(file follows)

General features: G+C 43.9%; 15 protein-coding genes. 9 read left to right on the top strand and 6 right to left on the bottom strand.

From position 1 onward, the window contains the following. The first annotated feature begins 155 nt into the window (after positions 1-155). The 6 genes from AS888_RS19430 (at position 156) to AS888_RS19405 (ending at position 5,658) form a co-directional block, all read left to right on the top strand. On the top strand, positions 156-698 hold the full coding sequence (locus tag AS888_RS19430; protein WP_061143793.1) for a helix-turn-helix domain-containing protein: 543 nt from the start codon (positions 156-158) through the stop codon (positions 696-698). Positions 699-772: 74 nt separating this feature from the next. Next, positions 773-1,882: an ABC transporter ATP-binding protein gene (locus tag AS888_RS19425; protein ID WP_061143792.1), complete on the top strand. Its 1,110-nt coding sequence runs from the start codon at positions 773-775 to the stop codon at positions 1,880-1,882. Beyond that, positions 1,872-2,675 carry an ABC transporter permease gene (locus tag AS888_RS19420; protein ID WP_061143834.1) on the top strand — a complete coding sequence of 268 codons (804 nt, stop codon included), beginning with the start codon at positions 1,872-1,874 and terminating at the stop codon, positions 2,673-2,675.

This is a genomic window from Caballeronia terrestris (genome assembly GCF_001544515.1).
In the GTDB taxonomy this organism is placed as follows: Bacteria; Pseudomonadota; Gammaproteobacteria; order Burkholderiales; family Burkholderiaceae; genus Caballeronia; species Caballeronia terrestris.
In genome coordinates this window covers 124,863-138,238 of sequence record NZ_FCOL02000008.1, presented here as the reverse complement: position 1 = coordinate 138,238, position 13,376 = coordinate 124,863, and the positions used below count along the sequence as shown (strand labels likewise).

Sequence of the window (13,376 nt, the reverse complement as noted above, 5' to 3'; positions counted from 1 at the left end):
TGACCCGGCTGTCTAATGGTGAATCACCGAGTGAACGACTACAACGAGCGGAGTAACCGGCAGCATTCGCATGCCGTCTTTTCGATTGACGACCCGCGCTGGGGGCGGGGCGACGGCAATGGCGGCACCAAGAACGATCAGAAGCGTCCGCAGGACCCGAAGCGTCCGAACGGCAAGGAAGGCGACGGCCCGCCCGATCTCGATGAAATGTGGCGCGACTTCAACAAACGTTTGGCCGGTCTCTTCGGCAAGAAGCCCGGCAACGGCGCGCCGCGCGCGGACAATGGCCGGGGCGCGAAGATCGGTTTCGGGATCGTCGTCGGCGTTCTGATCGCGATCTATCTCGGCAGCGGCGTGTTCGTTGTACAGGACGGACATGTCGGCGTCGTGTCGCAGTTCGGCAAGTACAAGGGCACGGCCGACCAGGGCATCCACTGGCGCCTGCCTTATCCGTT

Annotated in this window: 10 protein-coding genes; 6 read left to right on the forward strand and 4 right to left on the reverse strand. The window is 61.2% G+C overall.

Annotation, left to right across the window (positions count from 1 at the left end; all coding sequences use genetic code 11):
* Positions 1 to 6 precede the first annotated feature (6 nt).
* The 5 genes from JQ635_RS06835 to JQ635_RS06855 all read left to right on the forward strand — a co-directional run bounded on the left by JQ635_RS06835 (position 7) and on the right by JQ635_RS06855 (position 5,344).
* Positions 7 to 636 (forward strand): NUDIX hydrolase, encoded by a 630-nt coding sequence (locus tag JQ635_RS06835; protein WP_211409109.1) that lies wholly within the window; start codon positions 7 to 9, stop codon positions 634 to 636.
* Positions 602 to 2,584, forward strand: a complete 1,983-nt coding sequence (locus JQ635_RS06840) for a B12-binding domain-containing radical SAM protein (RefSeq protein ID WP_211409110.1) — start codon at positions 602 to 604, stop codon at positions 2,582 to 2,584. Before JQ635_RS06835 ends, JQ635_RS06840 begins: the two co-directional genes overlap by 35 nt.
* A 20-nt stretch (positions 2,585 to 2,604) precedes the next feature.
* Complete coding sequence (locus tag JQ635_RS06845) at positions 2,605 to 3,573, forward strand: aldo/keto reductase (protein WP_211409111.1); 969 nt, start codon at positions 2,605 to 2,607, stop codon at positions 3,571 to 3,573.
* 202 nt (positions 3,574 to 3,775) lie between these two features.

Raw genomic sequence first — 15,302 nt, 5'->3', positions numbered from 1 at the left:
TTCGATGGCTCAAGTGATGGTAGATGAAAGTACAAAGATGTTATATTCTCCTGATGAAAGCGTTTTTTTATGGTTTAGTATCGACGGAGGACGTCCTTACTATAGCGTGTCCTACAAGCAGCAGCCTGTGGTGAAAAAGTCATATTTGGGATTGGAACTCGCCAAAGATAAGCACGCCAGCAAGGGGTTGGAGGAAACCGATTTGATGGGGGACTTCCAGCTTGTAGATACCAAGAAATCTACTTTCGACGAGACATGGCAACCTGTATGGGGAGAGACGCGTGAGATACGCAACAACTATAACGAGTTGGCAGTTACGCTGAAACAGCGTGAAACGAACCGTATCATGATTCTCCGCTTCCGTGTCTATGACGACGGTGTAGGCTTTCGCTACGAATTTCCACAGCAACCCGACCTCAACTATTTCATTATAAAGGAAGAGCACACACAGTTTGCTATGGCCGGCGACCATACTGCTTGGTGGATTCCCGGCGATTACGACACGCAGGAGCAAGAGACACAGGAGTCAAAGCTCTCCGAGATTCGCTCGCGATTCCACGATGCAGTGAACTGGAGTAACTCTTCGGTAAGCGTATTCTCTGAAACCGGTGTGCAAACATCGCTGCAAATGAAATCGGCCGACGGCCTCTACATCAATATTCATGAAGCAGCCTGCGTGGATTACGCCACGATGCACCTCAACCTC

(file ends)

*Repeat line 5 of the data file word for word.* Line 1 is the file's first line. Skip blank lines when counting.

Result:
In genome coordinates this window covers 124,863-138,238 of sequence record NZ_FCOL02000008.1, presented here as the reverse complement: position 1 = coordinate 138,238, position 13,376 = coordinate 124,863, and the positions used below count along the sequence as shown (strand labels likewise).